Bellingham’s industrial waterfront could become the new site for two companies interested in exporting logs and dried biomass fuel.
The agreement has given the two companies time to study how successful it could be to ship round logs and biomass made from wood and/or plant waste to Asia from the Bellingham Shipping Terminal.
The two companies can be sure the port won’t talk to competing forest product companies through at least late April, but the port is also talking to potential customers in different industries who are interested in the spot in the meantime, said Dan Stahl, the port’s maritime director.
“(Bio-Fibre) have asked for an extension and we are in dialogue with them about their business plan for Bellingham,” Stahl said. “When this is ready, staff will bring this forward for review by the port commission. ... I’d also just say this is a small startup company that is doing some very innovative things and we need to have some patience with them.”
Depending on how the feasibility studies go, the companies could ask the port to consider leasing them about 20 acres stretching from the shipping terminal north into the industrial property formerly home to the Georgia-Pacific Corp. pulp and tissue mill.
Products to be shipped
Initially, Bio-Fibre had proposed shipping wood pellets, which can be made from dehydrated and compressed chips, bark, pulp logs, and other waste products from mills and logging practices. The pellets are burned for electricity, often in plants that are shifting away from burning coal.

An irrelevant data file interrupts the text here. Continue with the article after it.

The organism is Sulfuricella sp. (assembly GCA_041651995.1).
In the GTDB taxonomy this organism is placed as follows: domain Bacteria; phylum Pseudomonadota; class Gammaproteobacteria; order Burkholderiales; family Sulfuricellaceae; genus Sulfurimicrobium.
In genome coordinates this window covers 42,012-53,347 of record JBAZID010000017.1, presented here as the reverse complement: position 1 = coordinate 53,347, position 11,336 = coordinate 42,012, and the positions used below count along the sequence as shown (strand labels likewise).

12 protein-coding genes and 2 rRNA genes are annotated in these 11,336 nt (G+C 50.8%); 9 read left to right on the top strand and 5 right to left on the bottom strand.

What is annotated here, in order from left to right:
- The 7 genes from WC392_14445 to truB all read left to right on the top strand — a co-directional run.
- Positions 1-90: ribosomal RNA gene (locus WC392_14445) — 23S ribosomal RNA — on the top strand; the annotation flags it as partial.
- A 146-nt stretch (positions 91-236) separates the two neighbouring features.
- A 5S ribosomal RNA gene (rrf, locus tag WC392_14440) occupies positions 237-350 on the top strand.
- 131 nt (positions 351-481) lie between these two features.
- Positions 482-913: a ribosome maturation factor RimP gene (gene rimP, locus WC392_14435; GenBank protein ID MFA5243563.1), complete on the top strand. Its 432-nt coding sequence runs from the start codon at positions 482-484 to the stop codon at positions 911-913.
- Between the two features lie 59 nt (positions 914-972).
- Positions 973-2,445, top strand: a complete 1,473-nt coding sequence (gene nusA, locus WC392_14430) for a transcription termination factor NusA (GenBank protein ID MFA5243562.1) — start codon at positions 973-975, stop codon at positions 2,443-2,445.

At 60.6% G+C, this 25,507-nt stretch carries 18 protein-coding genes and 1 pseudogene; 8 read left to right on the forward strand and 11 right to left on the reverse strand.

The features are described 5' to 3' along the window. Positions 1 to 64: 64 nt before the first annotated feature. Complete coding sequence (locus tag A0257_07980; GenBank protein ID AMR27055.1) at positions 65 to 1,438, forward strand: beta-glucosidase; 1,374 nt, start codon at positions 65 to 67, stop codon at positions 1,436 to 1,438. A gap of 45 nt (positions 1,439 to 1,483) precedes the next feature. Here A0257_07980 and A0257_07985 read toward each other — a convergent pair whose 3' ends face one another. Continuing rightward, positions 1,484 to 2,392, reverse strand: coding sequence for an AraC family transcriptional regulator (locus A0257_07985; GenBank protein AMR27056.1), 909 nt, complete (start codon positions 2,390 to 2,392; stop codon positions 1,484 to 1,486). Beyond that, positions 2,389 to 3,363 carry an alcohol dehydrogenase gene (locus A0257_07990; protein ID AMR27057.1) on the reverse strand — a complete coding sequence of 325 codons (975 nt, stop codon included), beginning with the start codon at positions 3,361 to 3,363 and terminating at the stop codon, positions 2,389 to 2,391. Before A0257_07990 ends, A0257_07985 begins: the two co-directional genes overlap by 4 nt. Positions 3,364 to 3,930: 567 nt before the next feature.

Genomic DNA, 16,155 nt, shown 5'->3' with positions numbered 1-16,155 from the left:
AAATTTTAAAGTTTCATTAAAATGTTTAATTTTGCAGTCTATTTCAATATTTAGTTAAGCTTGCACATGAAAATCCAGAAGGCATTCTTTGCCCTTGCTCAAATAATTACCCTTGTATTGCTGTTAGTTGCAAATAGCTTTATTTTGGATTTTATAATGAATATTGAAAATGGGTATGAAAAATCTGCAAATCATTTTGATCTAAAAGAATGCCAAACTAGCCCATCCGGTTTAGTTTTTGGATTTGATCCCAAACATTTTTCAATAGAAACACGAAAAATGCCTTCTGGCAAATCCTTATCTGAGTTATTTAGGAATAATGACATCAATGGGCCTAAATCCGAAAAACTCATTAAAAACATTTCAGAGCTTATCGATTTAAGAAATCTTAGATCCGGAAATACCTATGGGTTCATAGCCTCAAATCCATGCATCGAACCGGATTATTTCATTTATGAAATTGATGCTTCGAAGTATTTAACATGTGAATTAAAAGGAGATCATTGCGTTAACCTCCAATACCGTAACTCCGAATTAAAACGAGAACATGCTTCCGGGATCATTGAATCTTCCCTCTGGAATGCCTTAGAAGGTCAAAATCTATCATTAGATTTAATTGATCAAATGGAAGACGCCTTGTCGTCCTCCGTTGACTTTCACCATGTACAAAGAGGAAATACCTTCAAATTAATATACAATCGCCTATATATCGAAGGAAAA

But since that first announcement, the new company has been leaning toward shipping dehydrated biomass chips, not pellets, said Alicia Sebel, sustainability and marketing manager for Bio-Fibre. The materials would come from logging practice residuals and similarly be burned for fuel.
“Currently it will be wood waste from logging, but in the future this technology has the potential ... to be able to use things like sugar cane or coffee grounds,” Sebel said. “It has a huge potential to dry any form of biomass.”
The materials are dehydrated using a proprietary chemical process that, for efficiency, uses minimal amounts of chemicals and requires minimal energy input, Sebel said.
“One of the benefits of the process is that the wood is hydrophobic, meaning that after it’s been dried, it doesn’t take water back on, so it doesn’t require extensive infrastructure to store the wood afterward,” Sebel said. “Traditional drying processes are very, very energy intensive.”
Sebel said oftentimes the thing for which biomass gets attacked is when companies say biomass is carbon neutral, and environmentalists counter that it is not.
“We’re talking about the wood that is left over from the logging practices, left on the forest floors, and when that rots, it releases methane,” Sebel said. “They really do want to provide a sustainable alternative to coal, and not just say that. We don’t want it to be a greenwashing thing. We want to say we’ve done the tests and it is a sustainable business model.”
For its part, DKoram planned to look at exporting 35-year-old and older logs that might come from Whatcom, Skagit and Snohomish counties, and Canada. That’s what Steve Grandorff, DKoram general manager, told the port commissioners when they first saw the agreement Nov. 3.
Grandorff did not return messages seeking comment for this article.
Representatives from environmental groups have asked the port commission not to allow those types of businesses on the waterfront property.
During public comment at the regular commission meeting Tuesday night, March 15, speakers expressed concerns about the impacts of burning wood pellets for fuel and cutting down area trees.